The United States Mint today reduced the 2011 Proof American Platinum Eagle price by $100. The Platinum Eagle launched on May 27 for $2,092.00. It is low listed for $1,992.00 on the Mint website at http://catalog.usmint.gov.
The United States Mint each Wednesday will calculate changes in precious metals over the previous seven days and, if necessary, adjust the price of its collector coins composed of gold or platinum. When the 2011 Proof American Platinum Eagle was released in May, its price was fixed based on an average of platinum that fell between $1,750.00 and $1,849.99 an ounce. The latest average dropped a few dollars below $1,750.00 an ounce, triggering the price cut.
The Platinum Eagle is the most expensive product offering from the Mint, and its debut price was the highest in its history. That did not seem to deter too many buyers initially as 6,786 of the available 15,000 sold during the first four days. Sales have since slowed, however, as highlighted in the following table:
US Mint Reported Platinum Eagle Sales by Week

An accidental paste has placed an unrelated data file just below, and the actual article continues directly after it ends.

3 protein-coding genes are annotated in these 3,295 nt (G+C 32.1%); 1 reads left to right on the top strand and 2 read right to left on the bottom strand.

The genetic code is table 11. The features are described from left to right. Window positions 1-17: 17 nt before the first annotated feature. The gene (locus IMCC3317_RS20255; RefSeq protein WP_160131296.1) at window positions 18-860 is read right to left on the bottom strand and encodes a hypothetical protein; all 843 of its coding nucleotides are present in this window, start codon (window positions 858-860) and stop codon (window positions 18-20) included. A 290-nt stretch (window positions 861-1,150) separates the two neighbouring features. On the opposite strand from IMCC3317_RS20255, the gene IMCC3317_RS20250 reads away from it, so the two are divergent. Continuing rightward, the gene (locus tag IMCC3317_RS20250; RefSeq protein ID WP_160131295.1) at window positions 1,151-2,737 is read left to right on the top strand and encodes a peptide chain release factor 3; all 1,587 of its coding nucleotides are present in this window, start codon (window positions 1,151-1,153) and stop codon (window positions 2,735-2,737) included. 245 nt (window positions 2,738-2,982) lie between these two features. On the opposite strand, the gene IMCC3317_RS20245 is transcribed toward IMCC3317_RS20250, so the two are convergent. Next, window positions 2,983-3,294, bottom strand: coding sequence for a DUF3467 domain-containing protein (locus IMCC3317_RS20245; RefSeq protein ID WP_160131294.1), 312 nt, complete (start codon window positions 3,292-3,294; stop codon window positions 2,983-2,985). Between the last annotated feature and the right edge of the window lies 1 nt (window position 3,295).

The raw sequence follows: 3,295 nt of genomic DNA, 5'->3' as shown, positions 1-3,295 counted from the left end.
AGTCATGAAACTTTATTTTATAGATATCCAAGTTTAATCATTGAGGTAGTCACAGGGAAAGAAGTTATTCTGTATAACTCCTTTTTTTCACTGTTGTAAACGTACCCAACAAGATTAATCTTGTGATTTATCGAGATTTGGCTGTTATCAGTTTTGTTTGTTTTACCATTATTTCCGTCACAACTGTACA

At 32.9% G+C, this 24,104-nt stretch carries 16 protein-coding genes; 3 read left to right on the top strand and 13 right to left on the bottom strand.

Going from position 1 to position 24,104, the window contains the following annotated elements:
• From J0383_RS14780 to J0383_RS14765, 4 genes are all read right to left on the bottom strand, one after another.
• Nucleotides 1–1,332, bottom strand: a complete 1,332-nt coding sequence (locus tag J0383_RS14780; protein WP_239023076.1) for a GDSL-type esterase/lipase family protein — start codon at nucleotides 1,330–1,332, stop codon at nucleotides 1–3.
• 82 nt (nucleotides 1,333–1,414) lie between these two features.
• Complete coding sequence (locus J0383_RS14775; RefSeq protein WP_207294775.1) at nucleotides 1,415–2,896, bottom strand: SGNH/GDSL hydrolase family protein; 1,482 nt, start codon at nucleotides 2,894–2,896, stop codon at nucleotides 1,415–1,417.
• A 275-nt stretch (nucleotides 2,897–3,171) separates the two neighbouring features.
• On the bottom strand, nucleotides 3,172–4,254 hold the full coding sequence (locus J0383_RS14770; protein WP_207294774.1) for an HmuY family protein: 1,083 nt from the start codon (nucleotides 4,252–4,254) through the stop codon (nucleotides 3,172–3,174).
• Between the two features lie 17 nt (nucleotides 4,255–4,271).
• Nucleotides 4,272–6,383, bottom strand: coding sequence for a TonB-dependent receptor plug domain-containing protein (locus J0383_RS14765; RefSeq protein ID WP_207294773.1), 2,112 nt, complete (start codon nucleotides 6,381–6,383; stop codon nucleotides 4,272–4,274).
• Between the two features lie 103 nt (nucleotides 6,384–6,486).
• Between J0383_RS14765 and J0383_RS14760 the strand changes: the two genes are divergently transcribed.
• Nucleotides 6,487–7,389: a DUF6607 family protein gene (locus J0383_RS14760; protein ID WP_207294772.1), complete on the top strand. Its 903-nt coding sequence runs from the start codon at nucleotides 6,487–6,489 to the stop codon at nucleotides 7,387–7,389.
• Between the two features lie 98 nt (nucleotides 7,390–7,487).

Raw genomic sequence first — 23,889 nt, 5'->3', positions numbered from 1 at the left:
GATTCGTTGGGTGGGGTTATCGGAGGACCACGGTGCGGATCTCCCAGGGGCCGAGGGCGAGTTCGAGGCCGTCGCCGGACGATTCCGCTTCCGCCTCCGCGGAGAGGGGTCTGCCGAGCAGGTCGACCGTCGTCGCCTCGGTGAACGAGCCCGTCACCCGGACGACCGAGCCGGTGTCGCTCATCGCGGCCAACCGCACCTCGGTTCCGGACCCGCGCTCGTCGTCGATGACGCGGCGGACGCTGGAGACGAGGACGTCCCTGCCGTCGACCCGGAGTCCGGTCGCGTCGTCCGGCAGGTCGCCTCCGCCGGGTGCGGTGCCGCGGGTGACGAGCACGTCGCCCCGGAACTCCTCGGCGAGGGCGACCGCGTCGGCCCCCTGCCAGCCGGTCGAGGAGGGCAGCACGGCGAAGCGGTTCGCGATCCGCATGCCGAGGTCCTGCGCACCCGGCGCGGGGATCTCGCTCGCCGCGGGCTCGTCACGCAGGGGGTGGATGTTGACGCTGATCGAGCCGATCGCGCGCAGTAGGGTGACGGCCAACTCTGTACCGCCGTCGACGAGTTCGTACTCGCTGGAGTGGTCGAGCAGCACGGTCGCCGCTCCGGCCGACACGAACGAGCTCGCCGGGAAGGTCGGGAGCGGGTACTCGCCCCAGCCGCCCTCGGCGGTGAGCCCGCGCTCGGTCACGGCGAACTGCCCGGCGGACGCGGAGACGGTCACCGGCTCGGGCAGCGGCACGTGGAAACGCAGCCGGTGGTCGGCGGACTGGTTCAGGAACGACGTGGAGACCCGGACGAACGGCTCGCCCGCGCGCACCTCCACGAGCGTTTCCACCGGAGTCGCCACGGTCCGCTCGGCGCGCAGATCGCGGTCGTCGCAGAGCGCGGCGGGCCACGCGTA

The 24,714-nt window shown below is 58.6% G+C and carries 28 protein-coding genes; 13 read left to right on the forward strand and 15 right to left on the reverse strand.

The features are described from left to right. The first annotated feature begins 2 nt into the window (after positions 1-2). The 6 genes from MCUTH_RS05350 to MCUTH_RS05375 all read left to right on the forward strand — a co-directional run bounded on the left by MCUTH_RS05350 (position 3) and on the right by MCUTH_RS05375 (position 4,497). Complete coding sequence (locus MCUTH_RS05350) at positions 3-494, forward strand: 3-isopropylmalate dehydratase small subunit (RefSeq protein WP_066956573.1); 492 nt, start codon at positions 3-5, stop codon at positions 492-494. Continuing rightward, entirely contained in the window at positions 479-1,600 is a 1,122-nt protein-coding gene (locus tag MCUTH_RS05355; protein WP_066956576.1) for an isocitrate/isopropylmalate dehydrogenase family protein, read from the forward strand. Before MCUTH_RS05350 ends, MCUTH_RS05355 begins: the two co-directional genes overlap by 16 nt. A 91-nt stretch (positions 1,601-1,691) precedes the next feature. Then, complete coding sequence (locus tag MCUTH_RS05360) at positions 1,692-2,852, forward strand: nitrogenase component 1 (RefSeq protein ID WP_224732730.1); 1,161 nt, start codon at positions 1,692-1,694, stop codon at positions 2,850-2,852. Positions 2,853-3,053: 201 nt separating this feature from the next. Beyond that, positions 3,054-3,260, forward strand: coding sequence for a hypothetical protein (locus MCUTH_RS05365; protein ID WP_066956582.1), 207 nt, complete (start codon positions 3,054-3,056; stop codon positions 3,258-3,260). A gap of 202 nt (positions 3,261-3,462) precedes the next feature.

|Sales "as of" Date||Weekly Gain||Total Sales||Maximum Mintage|
|May 29, 2011||–||6,786||15,000|
|June 5, 2011||658||7,444|
|June 12, 2011||422||7,866|
|June 19, 2011||107||7,973|
Declining sales are actually typical for most numismatic coins since those who want them tend to make a purchase soon after their release. The coin’s higher price tag, however, likely resulted in at least some drag in the numbers.
Platinum would have to have a sustained drop below $1,650 an ounce for another $100 price cut to go into effect. Likewise, the proof coin’s price will go back up by $100 should platinum make continued daily gains above the $1,750 an ounce level.
The Proof American Platinum Eagle first debuted in 1997. It is the only United States Mint coin composed of .9995 fine platinum. This year’s release is the third of six to feature a reverse design celebrating the principles of American democracy found in the Preamble to the United States Constitution. The 2011 "harvest goddess" theme is emblematic of the principle "To Insure Domestic Tranquility." The obverse of the coin has always featured the same Lady Liberty design.